Where does she go from here is the question on many people’s lips. Knowing when to call it quits can be a difficult tell for an athlete. For one as great as Fraser-Pryce, it gets all the more daunting. For now, let’s continue to savour the greatness of this Jamaican.
Street Athletics needs to be inculcated a lot more
The first part of the Diamond League final took place in a temporary arena in the centre of Zurich, right in front of the Zurich Opera House. Spectators sat in two temporary stands or stood on the Opera House grounds or on the Opera House steps for a better view. It felt street-like. Kind of like what we see in 3×3 Basketball.
As kids, most of these athletes didn’t get to horn their talents inside a magnificent stadium. Most did in improvised small settings, almost street-like. And a couple of meets during the Diamond League season inculcated that. It felt natural and pure.
Most times, the field events get a lot of coverage as it is much easier to organize. Also, environmental factor like the wind doesn’t have much influence on the entire results. The fans seem to love it. Spicing things up has brought a different dimension to how the global audience views athletics.
Noah Lyle’s achievements go under the radar
At what point does a sprinter begin to etch his/her name into athletics immortality? Granted it’s a phrase that gets brandished easily these days but in reality, a lot of it boils down to the achievement of the athlete. In this case, Noah Lyles is the case study.
Throughout the Diamond League season, the American has been unstoppable over the 200m. At the final in Zurich, Lyles crossed the line in 19.52, an incredible half a second clear of his opponents, and broke Usain Bolt’s meeting record of 19.66 from 10 years ago.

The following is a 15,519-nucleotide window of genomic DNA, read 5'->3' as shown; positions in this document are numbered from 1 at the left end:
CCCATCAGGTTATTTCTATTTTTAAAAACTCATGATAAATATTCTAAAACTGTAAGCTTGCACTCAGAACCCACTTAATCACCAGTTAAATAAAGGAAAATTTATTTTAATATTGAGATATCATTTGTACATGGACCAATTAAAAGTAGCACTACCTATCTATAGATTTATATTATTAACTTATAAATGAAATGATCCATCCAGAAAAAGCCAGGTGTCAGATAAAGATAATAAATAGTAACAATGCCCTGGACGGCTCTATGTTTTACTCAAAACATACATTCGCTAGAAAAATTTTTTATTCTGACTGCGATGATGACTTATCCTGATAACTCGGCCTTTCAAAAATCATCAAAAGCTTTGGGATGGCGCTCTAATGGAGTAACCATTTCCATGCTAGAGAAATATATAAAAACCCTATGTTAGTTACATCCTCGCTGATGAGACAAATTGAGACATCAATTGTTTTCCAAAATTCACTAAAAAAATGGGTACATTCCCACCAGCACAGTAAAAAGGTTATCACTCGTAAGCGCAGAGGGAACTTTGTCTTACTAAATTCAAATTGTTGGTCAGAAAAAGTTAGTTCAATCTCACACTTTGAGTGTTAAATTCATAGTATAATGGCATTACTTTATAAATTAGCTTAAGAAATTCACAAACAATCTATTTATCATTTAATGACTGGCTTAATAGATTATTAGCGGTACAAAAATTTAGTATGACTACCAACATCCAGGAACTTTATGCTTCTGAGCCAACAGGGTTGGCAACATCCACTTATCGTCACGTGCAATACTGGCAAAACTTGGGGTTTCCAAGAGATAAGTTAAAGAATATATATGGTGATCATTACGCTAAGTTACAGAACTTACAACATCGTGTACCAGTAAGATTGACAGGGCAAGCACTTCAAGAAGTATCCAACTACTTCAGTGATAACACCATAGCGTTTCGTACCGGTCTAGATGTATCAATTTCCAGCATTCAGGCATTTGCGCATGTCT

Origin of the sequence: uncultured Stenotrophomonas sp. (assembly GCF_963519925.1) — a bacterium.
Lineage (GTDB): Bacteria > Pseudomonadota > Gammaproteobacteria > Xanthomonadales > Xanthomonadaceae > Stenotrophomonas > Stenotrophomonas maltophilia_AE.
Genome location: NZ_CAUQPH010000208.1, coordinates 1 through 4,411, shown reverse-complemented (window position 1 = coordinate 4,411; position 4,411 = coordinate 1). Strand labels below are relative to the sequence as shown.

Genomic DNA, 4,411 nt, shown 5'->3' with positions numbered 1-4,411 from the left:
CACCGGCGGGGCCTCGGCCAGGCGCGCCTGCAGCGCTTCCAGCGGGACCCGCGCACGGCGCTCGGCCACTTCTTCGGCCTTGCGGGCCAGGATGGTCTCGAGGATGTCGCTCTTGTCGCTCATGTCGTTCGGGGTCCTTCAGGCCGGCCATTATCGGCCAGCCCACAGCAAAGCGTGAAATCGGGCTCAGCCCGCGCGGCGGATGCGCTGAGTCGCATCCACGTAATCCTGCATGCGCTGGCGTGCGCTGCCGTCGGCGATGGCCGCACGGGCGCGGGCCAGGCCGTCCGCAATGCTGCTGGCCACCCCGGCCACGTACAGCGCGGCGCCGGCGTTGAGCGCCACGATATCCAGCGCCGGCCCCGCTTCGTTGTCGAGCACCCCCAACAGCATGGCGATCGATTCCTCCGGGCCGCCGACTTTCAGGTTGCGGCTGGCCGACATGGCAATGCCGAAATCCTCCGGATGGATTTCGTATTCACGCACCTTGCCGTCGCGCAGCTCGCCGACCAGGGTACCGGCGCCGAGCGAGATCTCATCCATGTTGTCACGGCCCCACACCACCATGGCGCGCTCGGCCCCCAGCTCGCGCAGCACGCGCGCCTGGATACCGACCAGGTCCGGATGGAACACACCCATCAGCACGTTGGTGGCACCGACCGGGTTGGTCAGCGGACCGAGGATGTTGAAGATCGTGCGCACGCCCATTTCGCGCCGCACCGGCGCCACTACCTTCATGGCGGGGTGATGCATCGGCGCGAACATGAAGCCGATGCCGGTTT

His speed, determination and consistency are worthy enough to call him one of the greatest sprinters of all time. At age 25, Lyles has won the world title twice, clinched four Diamond League trophies and has become the third-fastest man in history over the 200m.
Lyle’s numbers are just sheer impeccable. Of his twelve 200m races this season, the American won all of them including Diamond League wins in Doha, Monaco and Lausanne. Older and younger athletes have all had a go at usurping him but he still stands strong.
Certainly, there is still more to come from the American. 2024 is an Olympic year, and it will surely go down as one that should streak him clear of his competition, especially if he finally wins it. But for now, we need to talk about him in the same breath as some of the all-time greats.
What a season it has been for Werkuha Getachew
Ethiopia is a great athletics nation. Over the years their athletes have won laurels over the middle and long distances, jostling it out with their great East African rivals Kenya. In all of their dominance, they seemed not to have been able to produce a truly global star of the women’s 3000m Steeplechase.
Not anymore. Werkuha Getachew lived up to the promise a lot of her country people had on her. From Mauritius when she won the African title, Getachew, national record-holder in both the 800m and 3000m steeplechase, used her two-lap speed to significant effect in the final in Zurich as she clocked 9:03.57 to win by almost a second ahead of Wilfred Yavi.
Still raw and with many more races for her in the tank, there is a huge possibility that Getachew will get better. In fact, it was in the Diamond League meet in Brussels in which she was tipped to break Beatrice Chepkoech’s record from 2018. Although it didn’t materialize, the Ethiopian will look back at this season and use it as a springboard to do bigger things in the steeplechase going into next season.